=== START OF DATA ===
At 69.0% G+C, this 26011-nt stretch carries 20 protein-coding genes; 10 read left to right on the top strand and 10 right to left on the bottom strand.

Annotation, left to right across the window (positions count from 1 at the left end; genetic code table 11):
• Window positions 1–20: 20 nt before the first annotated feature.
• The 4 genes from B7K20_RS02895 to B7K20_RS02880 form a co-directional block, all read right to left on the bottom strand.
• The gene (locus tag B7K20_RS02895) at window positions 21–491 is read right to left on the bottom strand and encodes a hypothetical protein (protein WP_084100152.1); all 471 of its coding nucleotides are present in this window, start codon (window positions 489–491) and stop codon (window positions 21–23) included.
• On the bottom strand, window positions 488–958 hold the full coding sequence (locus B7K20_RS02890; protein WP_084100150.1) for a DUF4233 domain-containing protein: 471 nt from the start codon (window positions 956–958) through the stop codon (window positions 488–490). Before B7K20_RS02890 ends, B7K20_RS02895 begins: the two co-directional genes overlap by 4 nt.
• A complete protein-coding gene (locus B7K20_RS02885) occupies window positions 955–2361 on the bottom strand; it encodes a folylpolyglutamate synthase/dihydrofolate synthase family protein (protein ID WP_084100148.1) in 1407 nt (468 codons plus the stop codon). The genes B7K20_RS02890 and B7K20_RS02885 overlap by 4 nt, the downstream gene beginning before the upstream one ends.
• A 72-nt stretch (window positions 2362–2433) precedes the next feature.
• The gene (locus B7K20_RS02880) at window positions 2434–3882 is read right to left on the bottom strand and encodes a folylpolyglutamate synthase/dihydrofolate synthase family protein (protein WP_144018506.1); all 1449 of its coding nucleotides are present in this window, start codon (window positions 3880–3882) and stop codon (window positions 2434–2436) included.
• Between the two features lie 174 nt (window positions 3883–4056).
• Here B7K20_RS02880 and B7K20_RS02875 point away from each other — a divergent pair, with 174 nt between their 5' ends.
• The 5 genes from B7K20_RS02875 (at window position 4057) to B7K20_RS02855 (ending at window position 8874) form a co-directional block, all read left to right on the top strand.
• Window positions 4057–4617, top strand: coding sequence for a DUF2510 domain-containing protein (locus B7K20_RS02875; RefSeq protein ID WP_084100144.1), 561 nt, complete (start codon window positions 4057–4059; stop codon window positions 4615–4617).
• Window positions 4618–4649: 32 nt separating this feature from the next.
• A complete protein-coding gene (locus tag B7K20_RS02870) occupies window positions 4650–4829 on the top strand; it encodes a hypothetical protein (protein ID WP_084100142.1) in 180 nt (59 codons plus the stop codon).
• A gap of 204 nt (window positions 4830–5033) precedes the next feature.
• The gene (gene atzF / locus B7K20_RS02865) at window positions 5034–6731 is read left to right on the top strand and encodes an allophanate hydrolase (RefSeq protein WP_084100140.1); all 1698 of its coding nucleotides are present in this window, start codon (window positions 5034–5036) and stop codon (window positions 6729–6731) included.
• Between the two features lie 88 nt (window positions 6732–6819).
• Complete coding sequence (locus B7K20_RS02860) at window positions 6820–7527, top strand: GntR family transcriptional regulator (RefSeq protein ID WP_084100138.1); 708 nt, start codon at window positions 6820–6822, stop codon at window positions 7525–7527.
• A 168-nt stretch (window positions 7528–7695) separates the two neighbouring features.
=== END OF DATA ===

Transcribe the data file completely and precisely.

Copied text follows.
At 69.0% G+C, this 26011-nt stretch carries 20 protein-coding genes; 10 read left to right on the top strand and 10 right to left on the bottom strand.

Annotation, left to right across the window (positions count from 1 at the left end; genetic code table 11):
• Window positions 1–20: 20 nt before the first annotated feature.
• The 4 genes from B7K20_RS02895 to B7K20_RS02880 form a co-directional block, all read right to left on the bottom strand.
• The gene (locus tag B7K20_RS02895) at window positions 21–491 is read right to left on the bottom strand and encodes a hypothetical protein (protein WP_084100152.1); all 471 of its coding nucleotides are present in this window, start codon (window positions 489–491) and stop codon (window positions 21–23) included.
• On the bottom strand, window positions 488–958 hold the full coding sequence (locus B7K20_RS02890; protein WP_084100150.1) for a DUF4233 domain-containing protein: 471 nt from the start codon (window positions 956–958) through the stop codon (window positions 488–490). Before B7K20_RS02890 ends, B7K20_RS02895 begins: the two co-directional genes overlap by 4 nt.
• A complete protein-coding gene (locus B7K20_RS02885) occupies window positions 955–2361 on the bottom strand; it encodes a folylpolyglutamate synthase/dihydrofolate synthase family protein (protein ID WP_084100148.1) in 1407 nt (468 codons plus the stop codon). The genes B7K20_RS02890 and B7K20_RS02885 overlap by 4 nt, the downstream gene beginning before the upstream one ends.
• A 72-nt stretch (window positions 2362–2433) precedes the next feature.
• The gene (locus B7K20_RS02880) at window positions 2434–3882 is read right to left on the bottom strand and encodes a folylpolyglutamate synthase/dihydrofolate synthase family protein (protein WP_144018506.1); all 1449 of its coding nucleotides are present in this window, start codon (window positions 3880–3882) and stop codon (window positions 2434–2436) included.
• Between the two features lie 174 nt (window positions 3883–4056).
• Here B7K20_RS02880 and B7K20_RS02875 point away from each other — a divergent pair, with 174 nt between their 5' ends.
• The 5 genes from B7K20_RS02875 (at window position 4057) to B7K20_RS02855 (ending at window position 8874) form a co-directional block, all read left to right on the top strand.
• Window positions 4057–4617, top strand: coding sequence for a DUF2510 domain-containing protein (locus B7K20_RS02875; RefSeq protein ID WP_084100144.1), 561 nt, complete (start codon window positions 4057–4059; stop codon window positions 4615–4617).
• Window positions 4618–4649: 32 nt separating this feature from the next.
• A complete protein-coding gene (locus tag B7K20_RS02870) occupies window positions 4650–4829 on the top strand; it encodes a hypothetical protein (protein ID WP_084100142.1) in 180 nt (59 codons plus the stop codon).
• A gap of 204 nt (window positions 4830–5033) precedes the next feature.
• The gene (gene atzF / locus B7K20_RS02865) at window positions 5034–6731 is read left to right on the top strand and encodes an allophanate hydrolase (RefSeq protein WP_084100140.1); all 1698 of its coding nucleotides are present in this window, start codon (window positions 5034–5036) and stop codon (window positions 6729–6731) included.
• Between the two features lie 88 nt (window positions 6732–6819).
• Complete coding sequence (locus B7K20_RS02860) at window positions 6820–7527, top strand: GntR family transcriptional regulator (RefSeq protein ID WP_084100138.1); 708 nt, start codon at window positions 6820–6822, stop codon at window positions 7525–7527.
• A 168-nt stretch (window positions 7528–7695) separates the two neighbouring features.